George Eliot and Nineteenth-Century Science: The Make-Believe of a Beginning

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CUP Archive, Mar 12, 1987 - Literary Criticism - 272 pages
This study explores the ways in which George Eliot's involvement with contemporary scientific theory affected the evolution of her fiction. Drawing on the work of such theorists as Comte, Spencer, Lewes, Bain, Carpenter, von Hartmann and Bernard, Dr Shuttleworth shows how, as Eliot moved from Adam Bede to Daniel Deronda, her conception of a conservative, static and hierarchical model of society gave way to a more dynamic model of social and psychological life.

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User Review  - Stevil2001 - LibraryThing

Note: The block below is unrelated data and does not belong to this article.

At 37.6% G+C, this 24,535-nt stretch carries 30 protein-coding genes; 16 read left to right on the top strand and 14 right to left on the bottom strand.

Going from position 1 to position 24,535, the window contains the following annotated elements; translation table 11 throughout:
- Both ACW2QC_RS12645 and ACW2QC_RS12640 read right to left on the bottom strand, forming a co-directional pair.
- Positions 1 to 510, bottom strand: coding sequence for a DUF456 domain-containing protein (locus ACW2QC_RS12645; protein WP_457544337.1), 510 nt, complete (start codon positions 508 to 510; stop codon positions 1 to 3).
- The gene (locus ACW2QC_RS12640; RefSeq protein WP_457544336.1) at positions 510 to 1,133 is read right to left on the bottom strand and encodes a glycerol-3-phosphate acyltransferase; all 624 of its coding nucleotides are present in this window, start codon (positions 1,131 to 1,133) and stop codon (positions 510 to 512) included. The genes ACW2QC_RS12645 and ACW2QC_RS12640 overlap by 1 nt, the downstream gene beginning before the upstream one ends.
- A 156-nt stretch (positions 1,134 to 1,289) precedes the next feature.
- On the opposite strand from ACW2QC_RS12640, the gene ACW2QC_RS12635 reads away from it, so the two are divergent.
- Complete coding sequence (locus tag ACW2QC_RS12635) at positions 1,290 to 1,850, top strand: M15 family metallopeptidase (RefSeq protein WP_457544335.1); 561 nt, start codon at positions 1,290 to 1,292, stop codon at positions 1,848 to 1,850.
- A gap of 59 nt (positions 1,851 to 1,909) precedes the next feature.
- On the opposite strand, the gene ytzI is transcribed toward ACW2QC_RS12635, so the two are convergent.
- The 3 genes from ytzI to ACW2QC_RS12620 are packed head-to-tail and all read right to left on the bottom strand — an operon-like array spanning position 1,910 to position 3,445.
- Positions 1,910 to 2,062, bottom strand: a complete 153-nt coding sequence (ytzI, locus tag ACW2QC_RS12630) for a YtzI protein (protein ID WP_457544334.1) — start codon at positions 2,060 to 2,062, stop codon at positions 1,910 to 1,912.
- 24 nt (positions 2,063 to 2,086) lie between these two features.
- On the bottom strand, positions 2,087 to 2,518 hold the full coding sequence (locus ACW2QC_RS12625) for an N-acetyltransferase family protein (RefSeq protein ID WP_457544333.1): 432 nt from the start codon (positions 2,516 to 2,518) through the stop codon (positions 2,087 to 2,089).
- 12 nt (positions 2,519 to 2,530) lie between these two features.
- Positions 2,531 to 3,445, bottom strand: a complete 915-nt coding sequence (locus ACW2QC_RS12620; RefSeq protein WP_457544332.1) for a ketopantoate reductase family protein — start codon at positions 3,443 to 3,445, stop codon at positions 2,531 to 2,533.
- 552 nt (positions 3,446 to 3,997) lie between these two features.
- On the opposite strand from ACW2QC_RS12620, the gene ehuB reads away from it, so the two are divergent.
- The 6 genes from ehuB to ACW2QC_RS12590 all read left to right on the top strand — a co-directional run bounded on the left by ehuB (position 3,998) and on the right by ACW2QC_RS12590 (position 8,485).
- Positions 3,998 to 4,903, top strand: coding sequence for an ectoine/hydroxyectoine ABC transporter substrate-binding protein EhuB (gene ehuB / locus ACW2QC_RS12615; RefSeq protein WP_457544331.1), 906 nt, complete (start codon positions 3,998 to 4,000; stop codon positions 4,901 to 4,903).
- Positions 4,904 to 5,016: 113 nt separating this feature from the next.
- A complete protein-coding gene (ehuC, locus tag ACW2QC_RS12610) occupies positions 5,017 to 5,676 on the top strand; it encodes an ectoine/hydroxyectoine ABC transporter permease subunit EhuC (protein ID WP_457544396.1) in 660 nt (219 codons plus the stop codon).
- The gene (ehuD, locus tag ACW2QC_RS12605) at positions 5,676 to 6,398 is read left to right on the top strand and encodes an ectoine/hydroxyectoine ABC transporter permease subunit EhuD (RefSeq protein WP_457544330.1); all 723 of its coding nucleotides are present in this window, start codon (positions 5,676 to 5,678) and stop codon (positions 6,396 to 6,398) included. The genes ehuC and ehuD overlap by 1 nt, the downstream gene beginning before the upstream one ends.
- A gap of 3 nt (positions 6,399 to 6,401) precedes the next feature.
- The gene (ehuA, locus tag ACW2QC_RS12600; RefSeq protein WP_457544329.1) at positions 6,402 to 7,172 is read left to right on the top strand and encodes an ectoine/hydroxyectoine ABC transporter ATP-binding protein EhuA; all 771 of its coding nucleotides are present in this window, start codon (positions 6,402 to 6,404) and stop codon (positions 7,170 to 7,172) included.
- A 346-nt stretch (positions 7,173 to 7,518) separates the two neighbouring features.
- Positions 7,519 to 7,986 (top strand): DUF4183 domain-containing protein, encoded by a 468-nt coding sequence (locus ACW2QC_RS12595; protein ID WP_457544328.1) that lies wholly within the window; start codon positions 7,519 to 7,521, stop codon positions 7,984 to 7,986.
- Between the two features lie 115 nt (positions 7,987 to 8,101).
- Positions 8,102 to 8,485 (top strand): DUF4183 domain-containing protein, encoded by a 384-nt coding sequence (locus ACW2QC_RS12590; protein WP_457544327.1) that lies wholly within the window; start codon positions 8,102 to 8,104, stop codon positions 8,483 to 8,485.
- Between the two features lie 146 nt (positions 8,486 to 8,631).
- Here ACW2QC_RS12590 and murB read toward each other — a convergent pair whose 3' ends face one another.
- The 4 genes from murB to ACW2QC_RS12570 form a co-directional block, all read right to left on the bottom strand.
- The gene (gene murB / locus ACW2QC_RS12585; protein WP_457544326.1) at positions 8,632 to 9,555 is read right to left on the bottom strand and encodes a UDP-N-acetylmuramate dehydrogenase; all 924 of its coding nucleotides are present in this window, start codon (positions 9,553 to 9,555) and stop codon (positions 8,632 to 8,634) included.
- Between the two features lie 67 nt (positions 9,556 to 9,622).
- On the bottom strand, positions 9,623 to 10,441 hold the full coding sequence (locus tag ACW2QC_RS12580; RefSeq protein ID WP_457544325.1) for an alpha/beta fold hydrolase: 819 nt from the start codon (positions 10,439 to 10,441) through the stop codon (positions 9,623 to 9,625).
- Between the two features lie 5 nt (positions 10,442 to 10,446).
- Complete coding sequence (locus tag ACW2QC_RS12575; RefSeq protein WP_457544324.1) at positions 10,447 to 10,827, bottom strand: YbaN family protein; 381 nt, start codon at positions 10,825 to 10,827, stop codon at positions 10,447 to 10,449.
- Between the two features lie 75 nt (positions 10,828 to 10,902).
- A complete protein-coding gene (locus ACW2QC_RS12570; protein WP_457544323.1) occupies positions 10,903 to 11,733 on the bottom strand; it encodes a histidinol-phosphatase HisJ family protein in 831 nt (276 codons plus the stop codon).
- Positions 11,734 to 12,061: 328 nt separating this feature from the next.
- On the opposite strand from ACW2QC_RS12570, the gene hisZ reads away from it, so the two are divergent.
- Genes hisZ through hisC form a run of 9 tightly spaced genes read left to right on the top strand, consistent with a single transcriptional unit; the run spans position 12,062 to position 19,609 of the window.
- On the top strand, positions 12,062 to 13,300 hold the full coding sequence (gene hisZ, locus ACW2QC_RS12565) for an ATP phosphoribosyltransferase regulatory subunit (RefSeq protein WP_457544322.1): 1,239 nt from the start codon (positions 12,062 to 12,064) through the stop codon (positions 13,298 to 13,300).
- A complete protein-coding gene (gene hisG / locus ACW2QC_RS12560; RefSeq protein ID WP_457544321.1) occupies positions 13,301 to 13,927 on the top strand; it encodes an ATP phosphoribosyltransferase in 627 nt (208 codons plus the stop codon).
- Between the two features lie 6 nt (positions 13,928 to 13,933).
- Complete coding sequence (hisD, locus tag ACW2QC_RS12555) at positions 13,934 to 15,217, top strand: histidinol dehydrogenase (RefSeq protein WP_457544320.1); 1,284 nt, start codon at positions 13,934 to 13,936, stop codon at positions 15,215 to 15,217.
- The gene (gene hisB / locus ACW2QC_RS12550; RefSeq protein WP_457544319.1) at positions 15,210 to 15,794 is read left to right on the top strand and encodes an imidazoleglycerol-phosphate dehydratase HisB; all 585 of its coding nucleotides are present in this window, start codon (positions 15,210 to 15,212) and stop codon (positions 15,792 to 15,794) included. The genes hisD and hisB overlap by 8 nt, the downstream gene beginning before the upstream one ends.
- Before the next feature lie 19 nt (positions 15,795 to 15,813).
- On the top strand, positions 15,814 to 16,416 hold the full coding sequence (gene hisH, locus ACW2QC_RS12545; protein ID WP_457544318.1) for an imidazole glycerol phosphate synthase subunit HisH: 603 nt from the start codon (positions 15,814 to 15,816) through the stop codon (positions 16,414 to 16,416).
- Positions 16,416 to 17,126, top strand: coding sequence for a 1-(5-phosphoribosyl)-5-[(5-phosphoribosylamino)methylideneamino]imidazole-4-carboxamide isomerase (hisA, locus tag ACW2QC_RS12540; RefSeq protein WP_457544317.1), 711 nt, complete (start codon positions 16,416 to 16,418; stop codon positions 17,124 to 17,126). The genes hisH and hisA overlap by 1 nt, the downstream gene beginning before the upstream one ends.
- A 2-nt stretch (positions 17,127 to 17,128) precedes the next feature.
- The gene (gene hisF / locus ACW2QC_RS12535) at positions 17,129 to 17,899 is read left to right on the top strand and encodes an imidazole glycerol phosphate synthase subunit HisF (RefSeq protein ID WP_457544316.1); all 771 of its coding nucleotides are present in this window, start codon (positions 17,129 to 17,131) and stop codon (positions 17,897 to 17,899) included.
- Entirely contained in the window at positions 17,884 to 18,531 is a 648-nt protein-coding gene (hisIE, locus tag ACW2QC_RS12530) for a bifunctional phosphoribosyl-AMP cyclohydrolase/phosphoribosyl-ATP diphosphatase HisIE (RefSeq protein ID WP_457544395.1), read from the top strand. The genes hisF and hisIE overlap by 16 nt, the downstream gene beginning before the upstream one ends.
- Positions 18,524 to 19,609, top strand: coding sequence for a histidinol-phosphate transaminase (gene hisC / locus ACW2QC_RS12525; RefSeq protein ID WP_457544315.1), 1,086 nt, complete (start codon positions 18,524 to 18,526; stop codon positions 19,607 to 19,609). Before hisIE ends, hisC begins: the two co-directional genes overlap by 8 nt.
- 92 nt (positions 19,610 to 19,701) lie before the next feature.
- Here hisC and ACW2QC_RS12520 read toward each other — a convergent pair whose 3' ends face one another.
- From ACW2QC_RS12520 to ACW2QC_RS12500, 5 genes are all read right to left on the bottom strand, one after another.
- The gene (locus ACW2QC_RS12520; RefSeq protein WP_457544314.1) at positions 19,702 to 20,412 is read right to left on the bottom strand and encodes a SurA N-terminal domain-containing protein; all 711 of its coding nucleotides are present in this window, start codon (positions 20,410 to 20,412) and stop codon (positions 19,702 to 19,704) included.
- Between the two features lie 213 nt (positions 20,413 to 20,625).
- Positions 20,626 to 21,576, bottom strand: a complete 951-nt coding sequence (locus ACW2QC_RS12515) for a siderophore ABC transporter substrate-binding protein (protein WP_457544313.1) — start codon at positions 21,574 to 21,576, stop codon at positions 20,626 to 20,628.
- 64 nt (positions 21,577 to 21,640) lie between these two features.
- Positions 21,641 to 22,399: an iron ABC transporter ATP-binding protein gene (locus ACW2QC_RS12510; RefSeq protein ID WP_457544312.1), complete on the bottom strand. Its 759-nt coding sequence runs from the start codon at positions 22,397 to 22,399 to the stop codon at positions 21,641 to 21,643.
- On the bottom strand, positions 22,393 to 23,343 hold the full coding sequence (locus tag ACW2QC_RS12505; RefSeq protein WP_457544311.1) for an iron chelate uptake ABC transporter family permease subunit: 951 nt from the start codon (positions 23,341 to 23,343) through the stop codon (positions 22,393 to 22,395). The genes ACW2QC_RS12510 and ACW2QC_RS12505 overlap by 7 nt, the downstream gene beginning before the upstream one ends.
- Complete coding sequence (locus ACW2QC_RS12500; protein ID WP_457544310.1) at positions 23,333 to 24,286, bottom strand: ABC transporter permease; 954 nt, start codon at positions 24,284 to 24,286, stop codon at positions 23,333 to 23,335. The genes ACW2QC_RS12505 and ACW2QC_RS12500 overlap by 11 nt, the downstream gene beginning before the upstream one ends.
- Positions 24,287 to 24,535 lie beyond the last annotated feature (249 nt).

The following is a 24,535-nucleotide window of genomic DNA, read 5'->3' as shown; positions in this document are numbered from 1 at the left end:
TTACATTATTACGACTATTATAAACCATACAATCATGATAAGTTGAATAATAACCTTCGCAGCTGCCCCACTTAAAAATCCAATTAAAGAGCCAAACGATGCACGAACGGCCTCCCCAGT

Along with Levine's Darwin and the Novelists and Beer's Darwin's Plots, this is one of the three foundational monographs about Victorian literature and science to be published in the 1980s. While ... Read full review

Contents

The rise of organic theory
1
Natural history as social vision
24
The shadowy armies of the unconscious
51
A divided Eden 78
81
The authority of history
96
Social and sexual politics
115
An experiment in time
142
Fragmentation and organic union
175
Conclusion
201
Notes
207
Bibliography
233
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